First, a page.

Dear Friends and Neighbors,
In a little more than a week, the Legislature is scheduled to adjourn the 2018 legislative session. As we take care of the last few to-do items and continue debate on important issues, you can expect to see both chambers putting in some late nights on the House and Senate floors.
During this time, it’s important to stay informed about the actions taken by your state Legislature. TVW, sometimes called Washington’s version of C-SPAN, just launched an app to make it even easier for you to watch and listen to committee hearings, floor debates, press conferences, and more. You can download the app here.
Of course, you’re always welcome to contact me with any questions, ideas, or concerns!
Town hall meeting recap
Earlier this month, Sen. Doug Ericksen, Rep. Luanne Van Werven and I held a town hall meeting in Blaine to provide an update on the 2018 legislative session and answer questions from Whatcom County residents. Thank you to everyone who took time out of their weekend to attend this community event! We enjoyed talking with you about a wide range of topics, including a carbon tax and other tax proposals before the Legislature, gun control and school safety, Hirst, local infrastructure projects, ways to help small businesses, and much more.
I also want to thank those who joined the telephone town hall event we hosted at the beginning of this month. At one point, we had more than 550 people participate, and we were able to get through a number of questions during the hour-long call.
If you weren’t able to attend or participate in either of these events, please know you can contact my office year-round by calling (360) 786-7854 or sending an email to Vincent.Buys@leg.wa.gov.
Latest revenue forecast more evidence that we don’t need more taxes
The Washington State Economic and Revenue Forecast Council recently released its quarterly state revenue forecast and with it came good news. The state is expecting record revenue growth — $1.3 billion more over the next four years than previously expected — thanks to a booming Puget Sound area economy and lower caseloads (entitlement programs and services).
Despite this good news, there are still calls for new and higher taxes in Olympia. Since before session began, the governor has been pushing his carbon tax proposal, which would hike up the gas tax between 18 and 20 cents per gallon and would increase the cost of electricity and natural gas by 5-10 percent. While he’s shrouded his argument for a carbon tax in the name of fighting climate change, it’s clear his efforts are nothing more than a money grab from middle-class families. That’s even more evidenced by the fact his proposal includes dozens of exemptions, including for many who have the financial power to pay for full-time lobbyists in Olympia. Any bill that calls for close to 70 carve outs is neither good, nor effective policy.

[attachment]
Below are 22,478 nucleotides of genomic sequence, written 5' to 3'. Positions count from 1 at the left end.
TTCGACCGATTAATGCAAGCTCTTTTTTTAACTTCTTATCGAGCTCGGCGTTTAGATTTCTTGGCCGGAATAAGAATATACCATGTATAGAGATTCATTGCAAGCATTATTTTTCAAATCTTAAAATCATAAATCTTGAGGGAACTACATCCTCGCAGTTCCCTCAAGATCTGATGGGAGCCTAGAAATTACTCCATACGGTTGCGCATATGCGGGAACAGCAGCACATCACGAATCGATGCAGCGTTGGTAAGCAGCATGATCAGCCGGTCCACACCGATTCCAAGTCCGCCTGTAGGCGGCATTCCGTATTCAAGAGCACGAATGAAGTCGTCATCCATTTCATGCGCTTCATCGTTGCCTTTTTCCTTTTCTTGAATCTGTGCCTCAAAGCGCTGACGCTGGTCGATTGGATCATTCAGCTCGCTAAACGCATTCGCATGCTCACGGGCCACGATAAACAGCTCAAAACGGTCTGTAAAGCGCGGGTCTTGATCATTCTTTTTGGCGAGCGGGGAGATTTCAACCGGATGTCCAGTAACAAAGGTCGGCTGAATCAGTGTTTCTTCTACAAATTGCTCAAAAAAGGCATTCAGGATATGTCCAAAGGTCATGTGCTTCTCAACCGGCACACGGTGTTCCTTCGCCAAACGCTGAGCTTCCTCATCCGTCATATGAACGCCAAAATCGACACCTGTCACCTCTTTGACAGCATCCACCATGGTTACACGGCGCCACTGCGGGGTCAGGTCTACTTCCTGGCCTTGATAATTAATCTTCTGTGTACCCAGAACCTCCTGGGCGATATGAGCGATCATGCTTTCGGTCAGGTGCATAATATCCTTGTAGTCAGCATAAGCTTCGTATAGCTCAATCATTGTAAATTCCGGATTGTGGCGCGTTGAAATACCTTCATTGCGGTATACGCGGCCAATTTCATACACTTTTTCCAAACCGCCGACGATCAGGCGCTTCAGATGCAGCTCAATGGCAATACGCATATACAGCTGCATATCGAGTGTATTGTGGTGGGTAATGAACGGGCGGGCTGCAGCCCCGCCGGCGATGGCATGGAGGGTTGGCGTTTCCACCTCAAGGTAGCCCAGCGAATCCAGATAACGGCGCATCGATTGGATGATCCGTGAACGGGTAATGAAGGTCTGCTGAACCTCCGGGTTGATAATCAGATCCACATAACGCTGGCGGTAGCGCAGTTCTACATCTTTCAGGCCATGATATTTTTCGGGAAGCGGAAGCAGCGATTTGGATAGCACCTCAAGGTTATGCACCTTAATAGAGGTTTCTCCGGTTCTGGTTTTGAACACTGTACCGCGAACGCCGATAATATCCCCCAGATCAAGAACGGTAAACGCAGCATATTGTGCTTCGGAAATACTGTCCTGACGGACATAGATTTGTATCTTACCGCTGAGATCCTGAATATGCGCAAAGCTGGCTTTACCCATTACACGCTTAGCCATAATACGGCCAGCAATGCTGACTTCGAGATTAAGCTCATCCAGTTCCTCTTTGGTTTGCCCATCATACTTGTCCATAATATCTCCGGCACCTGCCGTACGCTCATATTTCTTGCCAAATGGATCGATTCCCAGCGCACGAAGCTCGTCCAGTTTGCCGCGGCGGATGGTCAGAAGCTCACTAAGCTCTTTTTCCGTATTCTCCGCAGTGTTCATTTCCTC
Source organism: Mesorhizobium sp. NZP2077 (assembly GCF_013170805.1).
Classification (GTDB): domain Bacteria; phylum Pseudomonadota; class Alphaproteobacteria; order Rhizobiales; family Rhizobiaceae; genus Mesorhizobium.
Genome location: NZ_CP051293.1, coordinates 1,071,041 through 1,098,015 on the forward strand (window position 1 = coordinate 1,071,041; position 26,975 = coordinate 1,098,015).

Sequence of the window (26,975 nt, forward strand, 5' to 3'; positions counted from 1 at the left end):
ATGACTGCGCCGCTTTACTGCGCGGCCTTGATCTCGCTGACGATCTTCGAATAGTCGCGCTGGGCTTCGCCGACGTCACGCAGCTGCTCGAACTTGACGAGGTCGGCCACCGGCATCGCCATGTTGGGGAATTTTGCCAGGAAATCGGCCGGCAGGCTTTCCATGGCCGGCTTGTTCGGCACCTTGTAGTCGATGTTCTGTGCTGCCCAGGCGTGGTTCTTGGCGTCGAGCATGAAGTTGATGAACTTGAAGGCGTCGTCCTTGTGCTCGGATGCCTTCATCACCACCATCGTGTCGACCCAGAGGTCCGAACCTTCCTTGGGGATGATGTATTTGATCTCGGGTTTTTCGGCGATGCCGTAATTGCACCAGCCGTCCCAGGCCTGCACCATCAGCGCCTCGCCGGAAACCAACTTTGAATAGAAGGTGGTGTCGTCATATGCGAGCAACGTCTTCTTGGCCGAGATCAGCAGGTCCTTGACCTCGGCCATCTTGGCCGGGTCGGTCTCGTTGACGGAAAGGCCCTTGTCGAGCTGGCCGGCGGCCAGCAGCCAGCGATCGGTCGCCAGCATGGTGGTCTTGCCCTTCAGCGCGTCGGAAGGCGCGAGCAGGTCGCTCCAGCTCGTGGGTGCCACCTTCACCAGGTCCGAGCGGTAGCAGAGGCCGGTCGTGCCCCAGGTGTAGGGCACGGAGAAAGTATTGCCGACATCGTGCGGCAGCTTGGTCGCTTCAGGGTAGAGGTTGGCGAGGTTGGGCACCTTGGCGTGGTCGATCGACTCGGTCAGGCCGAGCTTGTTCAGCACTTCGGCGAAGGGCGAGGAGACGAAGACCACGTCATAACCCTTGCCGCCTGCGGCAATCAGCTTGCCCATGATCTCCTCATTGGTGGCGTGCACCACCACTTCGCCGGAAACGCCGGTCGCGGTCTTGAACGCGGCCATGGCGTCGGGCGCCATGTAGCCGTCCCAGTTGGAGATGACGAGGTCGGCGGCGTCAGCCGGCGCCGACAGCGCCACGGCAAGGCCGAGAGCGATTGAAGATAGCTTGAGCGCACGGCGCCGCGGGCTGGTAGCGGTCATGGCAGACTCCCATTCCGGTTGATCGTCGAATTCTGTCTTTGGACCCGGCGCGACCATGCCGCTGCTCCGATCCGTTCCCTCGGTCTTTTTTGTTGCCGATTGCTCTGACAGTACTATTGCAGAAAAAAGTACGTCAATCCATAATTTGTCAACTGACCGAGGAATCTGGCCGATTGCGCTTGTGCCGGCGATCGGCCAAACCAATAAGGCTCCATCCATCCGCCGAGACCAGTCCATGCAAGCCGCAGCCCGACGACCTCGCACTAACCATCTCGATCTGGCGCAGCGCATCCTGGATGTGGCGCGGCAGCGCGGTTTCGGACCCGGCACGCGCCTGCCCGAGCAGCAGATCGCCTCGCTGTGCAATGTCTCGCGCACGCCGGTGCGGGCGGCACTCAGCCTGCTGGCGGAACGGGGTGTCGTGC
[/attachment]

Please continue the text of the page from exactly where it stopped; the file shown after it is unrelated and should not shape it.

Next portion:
If Washington was to eliminate all greenhouse gas emissions today and permanently, we would only see a twenty-five one-hundred-thousandths of a degree temperature reduction by 2100.
In addition to that, House Democrats passed their supplemental operating budget proposal, which calls for a capital gains income tax, on party lines last night.
With this projected revenue windfall, I’d much rather see us provide some property tax relief for families currently experiencing sticker shock. Rep. Luanne Van Werven and I proposed a bill earlier this session that would have reduced the state property tax in 2018. Our bill sadly wasn’t given a hearing this year. Republicans legislators on the House Finance Committee also offered amendments to the capital gains income tax proposal that would have provided immediate property tax relief, but they were all rejected by Democratic committee members.
Food truck bill advances to governor’s desk
My bill to help food truck owners cut through regulatory red tape received unanimous support from the House and Senate, and is making its way to the governor’s desk.
Right now, outdated health code regulations that date back to before mobile food units had proper refrigeration and sanitation equipment require food trucks to do most of their food preparation in commissary kitchens. House Bill 2639 would allow food trucks to prepare their food onsite so long as they meet certain, necessary health requirements.
I’ve been grateful to have the support of several food truck owners and the Washington Food Truck Association in pursuing this bill. Jen Guston, owner of Tacoma’s Boss Mama’s Kitchen, was recently on KING 5 news talking about the bill. Watch it here or by clicking below.
Thanks for reading this legislative update! If you have any questions about the content of this email, or want to learn more, please don’t hesitate to contact me.
It’s an honor serving you!